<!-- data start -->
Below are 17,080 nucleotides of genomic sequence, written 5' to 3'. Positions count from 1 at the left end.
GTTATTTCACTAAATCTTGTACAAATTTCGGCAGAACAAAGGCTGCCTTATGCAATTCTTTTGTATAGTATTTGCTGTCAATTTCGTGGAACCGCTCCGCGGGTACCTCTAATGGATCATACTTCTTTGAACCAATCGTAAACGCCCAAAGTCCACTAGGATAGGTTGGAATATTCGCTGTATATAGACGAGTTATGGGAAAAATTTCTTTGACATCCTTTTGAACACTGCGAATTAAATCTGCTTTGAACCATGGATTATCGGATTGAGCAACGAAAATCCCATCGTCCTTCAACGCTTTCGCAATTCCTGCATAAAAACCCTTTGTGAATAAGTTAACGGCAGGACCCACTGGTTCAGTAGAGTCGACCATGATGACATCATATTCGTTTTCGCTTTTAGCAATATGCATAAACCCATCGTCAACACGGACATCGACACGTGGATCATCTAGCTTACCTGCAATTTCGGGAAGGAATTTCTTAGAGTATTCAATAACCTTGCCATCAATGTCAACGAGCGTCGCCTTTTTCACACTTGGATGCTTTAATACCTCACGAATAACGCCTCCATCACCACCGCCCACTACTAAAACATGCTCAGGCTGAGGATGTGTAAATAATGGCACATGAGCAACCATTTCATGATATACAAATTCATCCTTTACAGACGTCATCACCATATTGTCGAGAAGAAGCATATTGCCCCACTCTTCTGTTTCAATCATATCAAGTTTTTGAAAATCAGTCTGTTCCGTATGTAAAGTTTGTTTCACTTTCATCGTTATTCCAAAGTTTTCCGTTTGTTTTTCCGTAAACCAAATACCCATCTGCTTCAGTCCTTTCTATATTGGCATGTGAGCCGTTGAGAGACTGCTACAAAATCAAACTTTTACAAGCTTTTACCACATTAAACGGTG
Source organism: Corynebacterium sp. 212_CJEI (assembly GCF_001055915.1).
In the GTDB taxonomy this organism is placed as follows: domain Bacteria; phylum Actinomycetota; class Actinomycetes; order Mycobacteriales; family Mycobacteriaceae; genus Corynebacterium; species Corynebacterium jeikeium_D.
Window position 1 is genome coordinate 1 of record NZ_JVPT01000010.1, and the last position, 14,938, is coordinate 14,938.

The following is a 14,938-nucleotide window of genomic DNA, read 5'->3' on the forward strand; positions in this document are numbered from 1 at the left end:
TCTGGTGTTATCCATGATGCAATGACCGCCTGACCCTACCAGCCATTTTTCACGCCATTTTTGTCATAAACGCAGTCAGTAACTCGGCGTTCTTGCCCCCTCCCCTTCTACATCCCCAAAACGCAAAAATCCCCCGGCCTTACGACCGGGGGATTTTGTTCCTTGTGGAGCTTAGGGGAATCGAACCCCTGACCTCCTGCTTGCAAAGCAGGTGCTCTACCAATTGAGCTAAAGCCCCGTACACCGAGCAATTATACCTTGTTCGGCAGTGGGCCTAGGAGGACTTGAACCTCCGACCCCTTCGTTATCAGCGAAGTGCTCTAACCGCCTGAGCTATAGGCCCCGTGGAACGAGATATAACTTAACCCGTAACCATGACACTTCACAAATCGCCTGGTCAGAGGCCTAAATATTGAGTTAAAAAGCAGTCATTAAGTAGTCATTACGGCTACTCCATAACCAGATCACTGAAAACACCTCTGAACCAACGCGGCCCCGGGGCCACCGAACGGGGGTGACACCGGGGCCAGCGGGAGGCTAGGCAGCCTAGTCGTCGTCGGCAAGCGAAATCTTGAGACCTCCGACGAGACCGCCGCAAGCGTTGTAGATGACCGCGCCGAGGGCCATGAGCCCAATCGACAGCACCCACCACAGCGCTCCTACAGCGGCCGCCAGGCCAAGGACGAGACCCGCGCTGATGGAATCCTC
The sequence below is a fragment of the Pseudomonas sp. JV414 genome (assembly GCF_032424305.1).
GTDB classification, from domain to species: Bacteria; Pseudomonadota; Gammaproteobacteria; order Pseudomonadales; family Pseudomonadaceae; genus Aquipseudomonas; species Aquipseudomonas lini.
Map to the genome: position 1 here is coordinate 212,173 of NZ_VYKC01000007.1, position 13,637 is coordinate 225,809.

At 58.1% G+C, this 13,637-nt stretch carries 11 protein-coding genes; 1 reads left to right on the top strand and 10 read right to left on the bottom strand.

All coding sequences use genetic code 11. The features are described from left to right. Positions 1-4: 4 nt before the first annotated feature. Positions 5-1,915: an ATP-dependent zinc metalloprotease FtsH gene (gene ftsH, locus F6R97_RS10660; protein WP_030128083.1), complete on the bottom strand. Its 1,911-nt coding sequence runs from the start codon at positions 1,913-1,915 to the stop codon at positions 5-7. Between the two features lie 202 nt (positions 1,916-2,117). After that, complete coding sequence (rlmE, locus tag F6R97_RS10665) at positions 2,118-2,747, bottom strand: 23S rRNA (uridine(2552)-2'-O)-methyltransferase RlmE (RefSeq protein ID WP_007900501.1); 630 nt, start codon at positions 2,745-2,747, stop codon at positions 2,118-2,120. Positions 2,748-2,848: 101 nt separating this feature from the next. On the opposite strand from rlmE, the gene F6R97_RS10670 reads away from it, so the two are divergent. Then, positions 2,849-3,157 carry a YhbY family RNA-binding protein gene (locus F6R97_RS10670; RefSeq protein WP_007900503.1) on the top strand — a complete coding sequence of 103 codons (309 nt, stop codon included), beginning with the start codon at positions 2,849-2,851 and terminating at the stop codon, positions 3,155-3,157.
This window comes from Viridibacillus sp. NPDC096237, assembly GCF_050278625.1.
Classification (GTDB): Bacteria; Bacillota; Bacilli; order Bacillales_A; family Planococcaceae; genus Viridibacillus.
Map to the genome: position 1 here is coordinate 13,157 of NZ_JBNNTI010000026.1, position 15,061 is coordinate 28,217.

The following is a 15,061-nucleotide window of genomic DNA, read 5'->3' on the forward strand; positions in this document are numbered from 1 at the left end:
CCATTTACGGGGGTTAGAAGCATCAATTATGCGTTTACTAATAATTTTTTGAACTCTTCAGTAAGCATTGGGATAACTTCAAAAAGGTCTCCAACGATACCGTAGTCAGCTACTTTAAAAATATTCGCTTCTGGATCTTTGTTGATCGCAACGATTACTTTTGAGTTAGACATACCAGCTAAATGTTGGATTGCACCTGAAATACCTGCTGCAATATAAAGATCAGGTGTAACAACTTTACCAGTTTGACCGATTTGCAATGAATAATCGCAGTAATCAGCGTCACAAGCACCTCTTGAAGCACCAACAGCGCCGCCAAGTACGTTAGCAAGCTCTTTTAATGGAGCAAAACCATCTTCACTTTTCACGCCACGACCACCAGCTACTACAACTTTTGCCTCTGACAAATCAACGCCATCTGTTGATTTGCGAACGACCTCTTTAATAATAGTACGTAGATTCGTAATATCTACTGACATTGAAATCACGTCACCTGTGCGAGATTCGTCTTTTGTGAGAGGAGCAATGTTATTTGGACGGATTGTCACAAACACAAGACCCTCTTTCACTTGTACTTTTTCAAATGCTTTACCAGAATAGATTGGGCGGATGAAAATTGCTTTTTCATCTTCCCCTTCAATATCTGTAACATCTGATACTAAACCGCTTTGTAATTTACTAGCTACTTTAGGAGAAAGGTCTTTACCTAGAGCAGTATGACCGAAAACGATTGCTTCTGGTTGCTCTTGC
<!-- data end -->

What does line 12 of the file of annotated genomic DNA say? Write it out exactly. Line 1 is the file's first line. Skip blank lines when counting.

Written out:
All coding sequences use genetic code 11. The features are described from left to right. Positions 1-4: 4 nt before the first annotated feature. Positions 5-1,915: an ATP-dependent zinc metalloprotease FtsH gene (gene ftsH, locus F6R97_RS10660; protein WP_030128083.1), complete on the bottom strand. Its 1,911-nt coding sequence runs from the start codon at positions 1,913-1,915 to the stop codon at positions 5-7. Between the two features lie 202 nt (positions 1,916-2,117). After that, complete coding sequence (rlmE, locus tag F6R97_RS10665) at positions 2,118-2,747, bottom strand: 23S rRNA (uridine(2552)-2'-O)-methyltransferase RlmE (RefSeq protein ID WP_007900501.1); 630 nt, start codon at positions 2,745-2,747, stop codon at positions 2,118-2,120. Positions 2,748-2,848: 101 nt separating this feature from the next. On the opposite strand from rlmE, the gene F6R97_RS10670 reads away from it, so the two are divergent. Then, positions 2,849-3,157 carry a YhbY family RNA-binding protein gene (locus F6R97_RS10670; RefSeq protein WP_007900503.1) on the top strand — a complete coding sequence of 103 codons (309 nt, stop codon included), beginning with the start codon at positions 2,849-2,851 and terminating at the stop codon, positions 3,155-3,157.